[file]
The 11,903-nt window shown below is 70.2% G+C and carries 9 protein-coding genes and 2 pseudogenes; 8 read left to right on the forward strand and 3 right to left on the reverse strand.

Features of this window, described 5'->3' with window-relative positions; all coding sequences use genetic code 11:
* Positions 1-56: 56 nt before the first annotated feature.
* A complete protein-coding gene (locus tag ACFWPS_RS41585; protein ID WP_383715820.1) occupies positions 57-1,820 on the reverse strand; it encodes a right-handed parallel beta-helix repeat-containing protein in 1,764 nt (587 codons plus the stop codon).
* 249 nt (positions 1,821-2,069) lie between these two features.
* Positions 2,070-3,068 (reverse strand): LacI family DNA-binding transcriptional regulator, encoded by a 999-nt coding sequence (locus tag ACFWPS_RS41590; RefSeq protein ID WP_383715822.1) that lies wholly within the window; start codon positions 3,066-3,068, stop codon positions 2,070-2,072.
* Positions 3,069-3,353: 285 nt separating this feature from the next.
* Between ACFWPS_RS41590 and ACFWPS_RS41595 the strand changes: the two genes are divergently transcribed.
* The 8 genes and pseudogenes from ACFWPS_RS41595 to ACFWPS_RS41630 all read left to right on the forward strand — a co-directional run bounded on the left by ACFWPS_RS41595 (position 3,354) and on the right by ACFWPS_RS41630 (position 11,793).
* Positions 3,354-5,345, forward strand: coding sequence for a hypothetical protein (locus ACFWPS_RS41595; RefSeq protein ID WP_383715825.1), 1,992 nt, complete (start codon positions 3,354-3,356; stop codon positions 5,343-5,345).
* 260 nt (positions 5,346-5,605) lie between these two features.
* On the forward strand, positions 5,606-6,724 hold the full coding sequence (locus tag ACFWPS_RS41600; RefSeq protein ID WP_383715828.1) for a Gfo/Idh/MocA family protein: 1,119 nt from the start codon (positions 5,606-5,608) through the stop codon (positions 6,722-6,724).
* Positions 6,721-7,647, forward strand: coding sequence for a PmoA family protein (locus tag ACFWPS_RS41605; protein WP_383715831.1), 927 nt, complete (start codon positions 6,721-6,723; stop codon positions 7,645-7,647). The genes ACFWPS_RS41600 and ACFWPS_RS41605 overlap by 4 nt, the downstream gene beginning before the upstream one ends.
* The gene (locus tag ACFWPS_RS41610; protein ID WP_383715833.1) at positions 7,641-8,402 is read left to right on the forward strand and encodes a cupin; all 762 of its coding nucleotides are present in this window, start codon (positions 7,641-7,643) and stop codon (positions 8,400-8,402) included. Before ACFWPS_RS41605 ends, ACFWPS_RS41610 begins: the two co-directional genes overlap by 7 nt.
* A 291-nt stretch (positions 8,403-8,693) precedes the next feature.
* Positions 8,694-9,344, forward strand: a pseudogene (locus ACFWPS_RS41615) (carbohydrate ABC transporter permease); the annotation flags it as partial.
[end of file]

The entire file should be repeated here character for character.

The 11,903-nt window shown below is 70.2% G+C and carries 9 protein-coding genes and 2 pseudogenes; 8 read left to right on the forward strand and 3 right to left on the reverse strand.

Features of this window, described 5'->3' with window-relative positions; all coding sequences use genetic code 11:
* Positions 1-56: 56 nt before the first annotated feature.
* A complete protein-coding gene (locus tag ACFWPS_RS41585; protein ID WP_383715820.1) occupies positions 57-1,820 on the reverse strand; it encodes a right-handed parallel beta-helix repeat-containing protein in 1,764 nt (587 codons plus the stop codon).
* 249 nt (positions 1,821-2,069) lie between these two features.
* Positions 2,070-3,068 (reverse strand): LacI family DNA-binding transcriptional regulator, encoded by a 999-nt coding sequence (locus tag ACFWPS_RS41590; RefSeq protein ID WP_383715822.1) that lies wholly within the window; start codon positions 3,066-3,068, stop codon positions 2,070-2,072.
* Positions 3,069-3,353: 285 nt separating this feature from the next.
* Between ACFWPS_RS41590 and ACFWPS_RS41595 the strand changes: the two genes are divergently transcribed.
* The 8 genes and pseudogenes from ACFWPS_RS41595 to ACFWPS_RS41630 all read left to right on the forward strand — a co-directional run bounded on the left by ACFWPS_RS41595 (position 3,354) and on the right by ACFWPS_RS41630 (position 11,793).
* Positions 3,354-5,345, forward strand: coding sequence for a hypothetical protein (locus ACFWPS_RS41595; RefSeq protein ID WP_383715825.1), 1,992 nt, complete (start codon positions 3,354-3,356; stop codon positions 5,343-5,345).
* 260 nt (positions 5,346-5,605) lie between these two features.
* On the forward strand, positions 5,606-6,724 hold the full coding sequence (locus tag ACFWPS_RS41600; RefSeq protein ID WP_383715828.1) for a Gfo/Idh/MocA family protein: 1,119 nt from the start codon (positions 5,606-5,608) through the stop codon (positions 6,722-6,724).
* Positions 6,721-7,647, forward strand: coding sequence for a PmoA family protein (locus tag ACFWPS_RS41605; protein WP_383715831.1), 927 nt, complete (start codon positions 6,721-6,723; stop codon positions 7,645-7,647). The genes ACFWPS_RS41600 and ACFWPS_RS41605 overlap by 4 nt, the downstream gene beginning before the upstream one ends.
* The gene (locus tag ACFWPS_RS41610; protein ID WP_383715833.1) at positions 7,641-8,402 is read left to right on the forward strand and encodes a cupin; all 762 of its coding nucleotides are present in this window, start codon (positions 7,641-7,643) and stop codon (positions 8,400-8,402) included. Before ACFWPS_RS41605 ends, ACFWPS_RS41610 begins: the two co-directional genes overlap by 7 nt.
* A 291-nt stretch (positions 8,403-8,693) precedes the next feature.
* Positions 8,694-9,344, forward strand: a pseudogene (locus ACFWPS_RS41615) (carbohydrate ABC transporter permease); the annotation flags it as partial.